Supply Ship Boosts Space Station’s Orbit
The Russian unmanned cargo ship Progress 21 is caught by a camera mounted to the exterior of the International Space Station as it prepared to dock at the outpost on April 26, 2006.
Credit: NASA TV/collectSPACE.com.

The International Space Station (ISS) reached a higher orbit Thursday after a cargo ship fired its engines during a brief, but successful, maneuver, NASA and Russian space officials said.

The Progress 21 cargo ship docked at the aft end of the station's Zvezda module fired its onboard engines for 6.5 minutes, boosting the orbital laboratory's orbit by about 1.7 miles (2.8 kilometers), NASA Johnson Space Center spokesperson James Hartsfield told SPACE.com.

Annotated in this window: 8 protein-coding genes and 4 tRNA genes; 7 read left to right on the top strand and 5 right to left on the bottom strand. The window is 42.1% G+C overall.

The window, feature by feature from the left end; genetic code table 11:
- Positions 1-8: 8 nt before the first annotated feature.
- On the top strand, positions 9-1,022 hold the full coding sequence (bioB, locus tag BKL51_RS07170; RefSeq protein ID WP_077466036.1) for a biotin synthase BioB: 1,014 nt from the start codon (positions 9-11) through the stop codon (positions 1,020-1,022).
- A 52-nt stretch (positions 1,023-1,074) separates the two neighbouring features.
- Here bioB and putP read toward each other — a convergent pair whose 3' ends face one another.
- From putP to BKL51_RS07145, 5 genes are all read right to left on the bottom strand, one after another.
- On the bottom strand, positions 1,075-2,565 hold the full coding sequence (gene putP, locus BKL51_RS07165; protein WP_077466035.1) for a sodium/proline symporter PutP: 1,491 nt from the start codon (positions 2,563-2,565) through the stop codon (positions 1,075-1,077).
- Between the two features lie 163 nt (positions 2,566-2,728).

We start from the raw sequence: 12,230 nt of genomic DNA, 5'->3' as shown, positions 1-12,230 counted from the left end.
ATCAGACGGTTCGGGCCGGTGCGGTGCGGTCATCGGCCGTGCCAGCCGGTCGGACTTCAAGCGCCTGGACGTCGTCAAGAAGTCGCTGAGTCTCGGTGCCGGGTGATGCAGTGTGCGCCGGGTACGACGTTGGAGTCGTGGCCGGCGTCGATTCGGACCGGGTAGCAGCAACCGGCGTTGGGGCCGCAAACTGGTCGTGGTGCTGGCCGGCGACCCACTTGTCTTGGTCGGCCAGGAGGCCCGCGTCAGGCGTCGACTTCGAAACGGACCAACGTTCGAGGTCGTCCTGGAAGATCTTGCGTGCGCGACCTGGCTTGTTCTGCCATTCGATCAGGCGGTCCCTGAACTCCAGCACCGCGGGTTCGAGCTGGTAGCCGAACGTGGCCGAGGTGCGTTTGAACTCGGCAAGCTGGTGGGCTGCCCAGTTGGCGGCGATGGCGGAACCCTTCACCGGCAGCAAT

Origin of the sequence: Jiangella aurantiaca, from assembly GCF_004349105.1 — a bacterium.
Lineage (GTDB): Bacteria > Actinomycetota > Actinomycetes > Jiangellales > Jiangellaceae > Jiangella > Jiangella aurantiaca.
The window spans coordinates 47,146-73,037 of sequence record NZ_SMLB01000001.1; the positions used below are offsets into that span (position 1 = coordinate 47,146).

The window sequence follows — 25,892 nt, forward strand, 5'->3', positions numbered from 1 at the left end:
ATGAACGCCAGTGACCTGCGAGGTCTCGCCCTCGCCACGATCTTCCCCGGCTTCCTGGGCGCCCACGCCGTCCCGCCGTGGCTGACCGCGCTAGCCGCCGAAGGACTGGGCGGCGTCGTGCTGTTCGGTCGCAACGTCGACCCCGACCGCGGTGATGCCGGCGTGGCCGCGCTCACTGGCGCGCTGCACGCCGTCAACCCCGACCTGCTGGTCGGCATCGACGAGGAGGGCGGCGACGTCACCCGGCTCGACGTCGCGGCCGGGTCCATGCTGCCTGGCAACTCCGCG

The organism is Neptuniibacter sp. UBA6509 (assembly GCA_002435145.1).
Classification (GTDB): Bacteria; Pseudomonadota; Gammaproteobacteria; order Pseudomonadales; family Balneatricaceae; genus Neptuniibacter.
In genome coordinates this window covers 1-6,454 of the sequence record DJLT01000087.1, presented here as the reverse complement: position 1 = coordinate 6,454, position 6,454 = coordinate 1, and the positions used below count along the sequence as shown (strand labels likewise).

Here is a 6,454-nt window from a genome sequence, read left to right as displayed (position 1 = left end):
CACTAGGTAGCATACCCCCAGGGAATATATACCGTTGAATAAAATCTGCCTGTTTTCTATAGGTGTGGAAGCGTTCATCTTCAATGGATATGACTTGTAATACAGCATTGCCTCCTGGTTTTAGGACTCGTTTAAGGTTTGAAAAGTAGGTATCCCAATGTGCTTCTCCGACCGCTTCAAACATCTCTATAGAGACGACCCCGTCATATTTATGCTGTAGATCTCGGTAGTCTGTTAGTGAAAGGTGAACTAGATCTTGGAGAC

NASA officials said the orbital boost prepared the ISS for the June arrival of Progress 22, a new cargo ship that will launch from the Baikonur Cosmodrome, Kazakhstan in Central Asia atop a Soyuz rocket.

Progress 22 is expected to launch on June 24 and dock at the ISS two days later, Hartsfield said, adding that an older cargo ship - Progress 20 - will be cast off prior to the new spacecraft's arrival. Progress 20 has been docked at the Russian-built Pirs docking compartment since December 23, 2005.

Thursday's ISS orbit reboost comes after an aborted test of the two ISS engines attached to the Zvezda module's aft end. Russian ISS controllers used the test to check whether the Zvezda engines, which were last used in July 2000, were still operational. The failed engine firing did not affect the docking of Progress 21.

Progress 21 arrived at the ISS on April 26 after a two-day spaceflight from Baikonur Cosmodrome. The cargo ship ferried 2.5 tons of food and supplies to ISS Expedition 13 commander Pavel Vinogradov and flight engineer Jeffrey Williams. The two astronauts are in the midst of a six-month mission aboard the ISS and arrived at the station on April 1.